Programs designed to incorporate tooth decay prevention as part of a child’s regular checkup with the doctor could be a big step toward improving infants’ and toddlers’ dental health, say University of Florida researchers, who received a $293,000 grant from the National Institutes of Health to study whether such programs in Florida and Texas are actually improving dental care in young children enrolled in Medicaid.
The American Academy of Pediatrics, the American Dental Association and the American Academy of Pediatric Dentistry recommend children visit the dentist for the first time by age 1, but many children do not receive preventive dental care until they are much older, if at all, said UF health economist Jill Boylston Herndon, the principal investigator on the two-year grant.
“There is also this attitude that baby teeth are not that important,” said Frank Catalanotto, a professor of pediatric dentistry in the College of Dentistry who advocated for Florida to establish a program targeting early childhood caries. “But the reality is getting a cavity in a baby tooth can lead to an infection. And, in fact, several children have died over the last several years in this country of an untreated dental infection.
“The tragedy of this is that it is relatively easy to prevent early childhood caries with some simple measures of just toothbrushing using a fluoridated toothpaste, not putting a baby to bed with a bottle, and a dental visit with an application of a fluoride varnish,” added Catalanotto, a co-investigator on the grant.
In 2008, Florida and Texas adopted policies to reimburse pediatricians for providing preventive services to young children receiving Medicaid and dental education for their parents. As part of a child’s regular checkup, pediatricians provide dental education to parents about proper toothbrushing and oral care and apply a fluoride varnish to children’s teeth. The doctors then refer the parents and child to a dentist.
“The research tells us that if they get these preventive services, they are less likely to have problems later,” said Herndon, a research associate professor of health outcomes and policy in the College of Medicine. “In addition to reducing caries in their primary teeth, they are less likely to have caries in their permanent teeth when they are older.”
Dental caries is the most prevalent disease in young children, affecting more than one-fourth of kids between 2 and 5, according to the Centers for Disease Control and Prevention. By their teen years, two-thirds of children from low-income homes have suffered tooth decay. Dentists can spot the first signs of caries and prevent cavities from forming, said Joel Berg, chairman of pediatric dentistry at the University of Washington and president-elect of the American Academy of Pediatric Dentistry. With training, pediatricians can spot these signs, too, Berg added.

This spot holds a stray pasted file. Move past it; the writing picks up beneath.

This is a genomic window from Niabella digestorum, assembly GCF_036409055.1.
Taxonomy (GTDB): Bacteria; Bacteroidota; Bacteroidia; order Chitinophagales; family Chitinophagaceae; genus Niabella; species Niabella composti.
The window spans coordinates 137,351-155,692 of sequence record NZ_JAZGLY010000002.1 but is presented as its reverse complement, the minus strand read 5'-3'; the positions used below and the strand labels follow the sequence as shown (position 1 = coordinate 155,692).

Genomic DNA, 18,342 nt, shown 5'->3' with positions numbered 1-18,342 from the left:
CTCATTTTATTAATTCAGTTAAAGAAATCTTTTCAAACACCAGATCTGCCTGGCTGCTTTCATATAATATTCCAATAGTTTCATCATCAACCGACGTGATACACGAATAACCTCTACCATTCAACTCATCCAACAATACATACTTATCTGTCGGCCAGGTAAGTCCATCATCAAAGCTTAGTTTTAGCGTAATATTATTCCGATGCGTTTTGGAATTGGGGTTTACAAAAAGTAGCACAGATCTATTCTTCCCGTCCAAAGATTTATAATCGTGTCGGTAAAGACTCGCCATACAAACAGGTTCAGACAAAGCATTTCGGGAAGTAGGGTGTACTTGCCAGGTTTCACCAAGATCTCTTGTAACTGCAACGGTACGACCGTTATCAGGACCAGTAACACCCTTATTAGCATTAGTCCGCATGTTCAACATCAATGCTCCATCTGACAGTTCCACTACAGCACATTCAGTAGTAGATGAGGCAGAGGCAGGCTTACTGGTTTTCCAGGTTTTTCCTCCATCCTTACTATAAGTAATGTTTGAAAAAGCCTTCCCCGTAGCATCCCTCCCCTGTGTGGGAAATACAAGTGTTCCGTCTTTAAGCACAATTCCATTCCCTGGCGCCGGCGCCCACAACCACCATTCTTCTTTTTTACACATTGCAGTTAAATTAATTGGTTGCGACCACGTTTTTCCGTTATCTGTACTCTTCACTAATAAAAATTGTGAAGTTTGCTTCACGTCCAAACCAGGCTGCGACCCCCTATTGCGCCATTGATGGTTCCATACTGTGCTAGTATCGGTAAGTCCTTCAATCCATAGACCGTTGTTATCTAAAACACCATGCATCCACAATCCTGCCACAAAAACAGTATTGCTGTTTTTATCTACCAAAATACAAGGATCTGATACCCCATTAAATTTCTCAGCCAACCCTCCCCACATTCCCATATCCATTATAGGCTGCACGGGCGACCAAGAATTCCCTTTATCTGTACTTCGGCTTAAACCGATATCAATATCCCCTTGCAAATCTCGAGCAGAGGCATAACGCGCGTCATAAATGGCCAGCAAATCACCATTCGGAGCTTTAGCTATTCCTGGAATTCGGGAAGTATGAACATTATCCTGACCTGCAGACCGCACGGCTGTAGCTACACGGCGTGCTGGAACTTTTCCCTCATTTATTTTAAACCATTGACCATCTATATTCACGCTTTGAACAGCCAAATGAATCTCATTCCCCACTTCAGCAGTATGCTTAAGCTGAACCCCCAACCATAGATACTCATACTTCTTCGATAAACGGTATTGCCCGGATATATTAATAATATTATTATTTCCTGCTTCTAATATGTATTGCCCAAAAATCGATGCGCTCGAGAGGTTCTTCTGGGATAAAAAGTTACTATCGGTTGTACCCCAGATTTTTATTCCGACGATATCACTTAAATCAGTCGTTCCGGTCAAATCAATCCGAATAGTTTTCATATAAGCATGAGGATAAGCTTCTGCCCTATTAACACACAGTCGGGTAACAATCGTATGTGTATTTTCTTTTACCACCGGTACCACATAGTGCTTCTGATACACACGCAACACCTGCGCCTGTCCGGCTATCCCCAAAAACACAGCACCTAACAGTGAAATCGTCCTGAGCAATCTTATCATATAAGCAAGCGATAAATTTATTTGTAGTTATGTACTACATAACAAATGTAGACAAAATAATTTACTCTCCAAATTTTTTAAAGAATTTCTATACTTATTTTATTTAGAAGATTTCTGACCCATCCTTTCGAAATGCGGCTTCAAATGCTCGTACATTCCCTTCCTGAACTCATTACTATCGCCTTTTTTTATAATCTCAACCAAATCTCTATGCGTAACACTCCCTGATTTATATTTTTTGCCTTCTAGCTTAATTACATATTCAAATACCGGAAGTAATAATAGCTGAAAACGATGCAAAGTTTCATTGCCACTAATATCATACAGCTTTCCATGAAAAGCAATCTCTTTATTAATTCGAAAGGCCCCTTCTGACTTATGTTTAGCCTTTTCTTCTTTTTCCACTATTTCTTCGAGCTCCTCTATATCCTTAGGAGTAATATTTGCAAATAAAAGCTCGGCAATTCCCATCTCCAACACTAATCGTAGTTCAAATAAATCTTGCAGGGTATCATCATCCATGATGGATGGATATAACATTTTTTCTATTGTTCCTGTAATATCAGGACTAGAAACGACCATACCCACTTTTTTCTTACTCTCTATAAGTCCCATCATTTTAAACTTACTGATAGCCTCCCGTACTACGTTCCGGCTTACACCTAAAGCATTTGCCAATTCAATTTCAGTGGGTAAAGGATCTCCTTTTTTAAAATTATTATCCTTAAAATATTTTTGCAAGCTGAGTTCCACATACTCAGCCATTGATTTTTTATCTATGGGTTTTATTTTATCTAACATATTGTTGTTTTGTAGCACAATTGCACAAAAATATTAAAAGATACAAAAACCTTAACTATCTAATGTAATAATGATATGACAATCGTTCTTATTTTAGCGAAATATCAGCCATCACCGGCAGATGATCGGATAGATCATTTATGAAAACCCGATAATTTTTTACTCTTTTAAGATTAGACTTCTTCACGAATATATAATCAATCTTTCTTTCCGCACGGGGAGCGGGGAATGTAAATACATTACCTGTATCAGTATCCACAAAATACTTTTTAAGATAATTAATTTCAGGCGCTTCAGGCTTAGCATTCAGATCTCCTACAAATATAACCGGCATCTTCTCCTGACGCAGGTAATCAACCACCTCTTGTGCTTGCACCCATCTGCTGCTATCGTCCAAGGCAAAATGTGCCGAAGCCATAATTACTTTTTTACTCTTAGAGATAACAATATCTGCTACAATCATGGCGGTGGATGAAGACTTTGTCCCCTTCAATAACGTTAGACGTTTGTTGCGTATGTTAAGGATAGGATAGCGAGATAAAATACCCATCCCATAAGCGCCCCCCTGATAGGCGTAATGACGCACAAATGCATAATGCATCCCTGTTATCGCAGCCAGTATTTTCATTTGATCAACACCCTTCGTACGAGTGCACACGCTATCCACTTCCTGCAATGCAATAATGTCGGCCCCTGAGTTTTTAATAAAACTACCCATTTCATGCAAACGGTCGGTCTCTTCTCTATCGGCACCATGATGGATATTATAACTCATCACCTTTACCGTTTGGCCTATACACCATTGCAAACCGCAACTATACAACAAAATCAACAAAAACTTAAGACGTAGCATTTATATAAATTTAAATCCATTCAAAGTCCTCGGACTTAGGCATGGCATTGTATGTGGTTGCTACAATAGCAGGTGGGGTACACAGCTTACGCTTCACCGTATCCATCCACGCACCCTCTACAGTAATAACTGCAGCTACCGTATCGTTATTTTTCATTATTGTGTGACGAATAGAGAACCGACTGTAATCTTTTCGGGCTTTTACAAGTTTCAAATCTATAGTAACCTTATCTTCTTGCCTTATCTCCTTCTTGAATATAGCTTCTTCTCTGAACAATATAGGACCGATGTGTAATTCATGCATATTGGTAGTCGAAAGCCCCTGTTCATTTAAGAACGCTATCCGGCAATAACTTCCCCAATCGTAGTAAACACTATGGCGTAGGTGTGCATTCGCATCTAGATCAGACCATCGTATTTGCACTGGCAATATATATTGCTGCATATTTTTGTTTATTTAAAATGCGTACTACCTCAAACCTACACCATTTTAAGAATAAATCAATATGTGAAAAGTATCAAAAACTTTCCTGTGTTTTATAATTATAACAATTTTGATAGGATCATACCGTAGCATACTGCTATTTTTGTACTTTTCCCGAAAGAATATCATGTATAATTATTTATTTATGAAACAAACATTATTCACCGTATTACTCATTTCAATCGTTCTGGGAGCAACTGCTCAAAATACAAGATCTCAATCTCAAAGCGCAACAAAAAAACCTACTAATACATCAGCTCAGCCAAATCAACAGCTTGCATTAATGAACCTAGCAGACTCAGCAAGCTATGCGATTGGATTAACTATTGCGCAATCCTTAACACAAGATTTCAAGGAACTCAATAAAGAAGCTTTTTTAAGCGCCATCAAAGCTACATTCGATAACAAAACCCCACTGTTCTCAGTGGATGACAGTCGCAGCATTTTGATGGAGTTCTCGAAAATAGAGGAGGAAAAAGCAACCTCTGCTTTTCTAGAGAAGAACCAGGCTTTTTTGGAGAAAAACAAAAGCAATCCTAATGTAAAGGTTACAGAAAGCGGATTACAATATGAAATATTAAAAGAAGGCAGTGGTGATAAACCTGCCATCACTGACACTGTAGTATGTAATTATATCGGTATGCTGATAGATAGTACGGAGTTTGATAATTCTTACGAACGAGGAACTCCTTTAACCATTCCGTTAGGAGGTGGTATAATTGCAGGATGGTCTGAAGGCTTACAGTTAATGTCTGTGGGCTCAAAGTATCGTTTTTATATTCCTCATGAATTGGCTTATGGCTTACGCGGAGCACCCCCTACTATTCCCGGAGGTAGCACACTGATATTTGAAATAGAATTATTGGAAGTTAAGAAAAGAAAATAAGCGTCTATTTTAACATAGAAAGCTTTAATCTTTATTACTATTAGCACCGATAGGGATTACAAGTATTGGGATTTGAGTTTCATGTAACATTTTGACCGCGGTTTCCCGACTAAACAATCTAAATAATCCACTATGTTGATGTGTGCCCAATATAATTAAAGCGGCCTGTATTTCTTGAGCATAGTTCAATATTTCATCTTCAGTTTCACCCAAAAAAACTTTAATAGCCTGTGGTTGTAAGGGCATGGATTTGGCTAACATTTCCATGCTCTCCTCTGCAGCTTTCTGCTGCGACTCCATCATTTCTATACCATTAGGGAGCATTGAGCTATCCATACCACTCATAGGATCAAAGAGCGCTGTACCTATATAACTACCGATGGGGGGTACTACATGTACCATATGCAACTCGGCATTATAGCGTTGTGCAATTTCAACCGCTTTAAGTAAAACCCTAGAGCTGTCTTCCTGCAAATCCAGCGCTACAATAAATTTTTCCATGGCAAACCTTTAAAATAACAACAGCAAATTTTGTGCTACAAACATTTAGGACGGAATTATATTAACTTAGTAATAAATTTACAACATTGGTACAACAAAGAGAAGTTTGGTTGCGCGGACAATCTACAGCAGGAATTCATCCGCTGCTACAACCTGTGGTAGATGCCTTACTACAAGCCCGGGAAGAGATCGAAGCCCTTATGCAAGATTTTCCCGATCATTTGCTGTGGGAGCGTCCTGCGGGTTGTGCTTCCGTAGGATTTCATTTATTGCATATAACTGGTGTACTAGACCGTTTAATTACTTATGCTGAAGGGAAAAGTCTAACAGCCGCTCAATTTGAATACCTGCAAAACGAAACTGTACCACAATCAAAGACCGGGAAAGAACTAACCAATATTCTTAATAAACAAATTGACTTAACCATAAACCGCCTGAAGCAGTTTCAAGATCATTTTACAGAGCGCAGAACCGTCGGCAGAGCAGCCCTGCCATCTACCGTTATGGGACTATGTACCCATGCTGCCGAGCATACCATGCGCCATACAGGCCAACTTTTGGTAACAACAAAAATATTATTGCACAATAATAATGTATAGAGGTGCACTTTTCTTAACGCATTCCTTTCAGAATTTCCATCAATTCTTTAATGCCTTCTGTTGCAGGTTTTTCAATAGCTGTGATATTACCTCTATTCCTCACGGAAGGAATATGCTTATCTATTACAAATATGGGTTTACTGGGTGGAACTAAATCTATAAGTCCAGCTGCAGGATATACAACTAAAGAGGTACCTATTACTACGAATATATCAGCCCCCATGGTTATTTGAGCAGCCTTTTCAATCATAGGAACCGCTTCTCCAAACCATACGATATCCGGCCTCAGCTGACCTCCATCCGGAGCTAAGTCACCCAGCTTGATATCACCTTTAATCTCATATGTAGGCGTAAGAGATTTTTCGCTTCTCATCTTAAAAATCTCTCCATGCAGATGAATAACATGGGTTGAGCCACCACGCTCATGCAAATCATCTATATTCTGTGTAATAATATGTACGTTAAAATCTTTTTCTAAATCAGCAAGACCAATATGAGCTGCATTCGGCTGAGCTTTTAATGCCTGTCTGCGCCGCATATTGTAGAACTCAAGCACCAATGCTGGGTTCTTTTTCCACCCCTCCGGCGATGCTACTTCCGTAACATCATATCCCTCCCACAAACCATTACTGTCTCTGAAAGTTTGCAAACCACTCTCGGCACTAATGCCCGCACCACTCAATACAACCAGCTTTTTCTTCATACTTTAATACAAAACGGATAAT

At home, parents should aim for brushing their infant or toddler’s teeth twice a day, or at least once before bed with a lentil-sized amount of fluoridated toothpaste. Although it is a common belief that parents should not use toothpaste with fluoride in children under 2, Catalanotto says this is a myth experts are trying to dispel.
“It’s not a matter of if a child should use fluoride but how much,” said Berg, who is not involved with the study. “With fluoride, it is important to have frequent exposure to small amounts.”
Of course, a lack of parental understanding about oral care is not the only issue affecting children’s teeth. There are few dentists who accept Medicaid and even fewer who will see very young patients, particularly those with dental problems, Catalanotto said. To address cavities and other problems, small children must frequently be put under sedation or admitted to a hospital and placed under general anesthesia.
“Getting some simple, inexpensive preventive procedures can cut a lot of dental costs down the line and prevent some big medical costs,” Catalanotto said.
Including Florida, 33 states have established programs to involve pediatricians in dental prevention, but there is limited evidence about how well these programs actually work to improve oral health for small children, Herndon said.
As part of their study, UF researchers from the colleges of Medicine and Dentistry and the Institute of Child Health Policy will examine whether children who receive preventive dental services from pediatricians are more likely to subsequently see a dentist. They will also look at geographic and population differences to see which children are receiving services and where there are unmet needs, Herndon said.
Other researchers involved in the study include Scott Tomar, a professor of community dentistry in the College of Dentistry; and Elizabeth Shenkman, director of the Institute for Child Health Policy and chair of health outcomes and policy in the College of Medicine.
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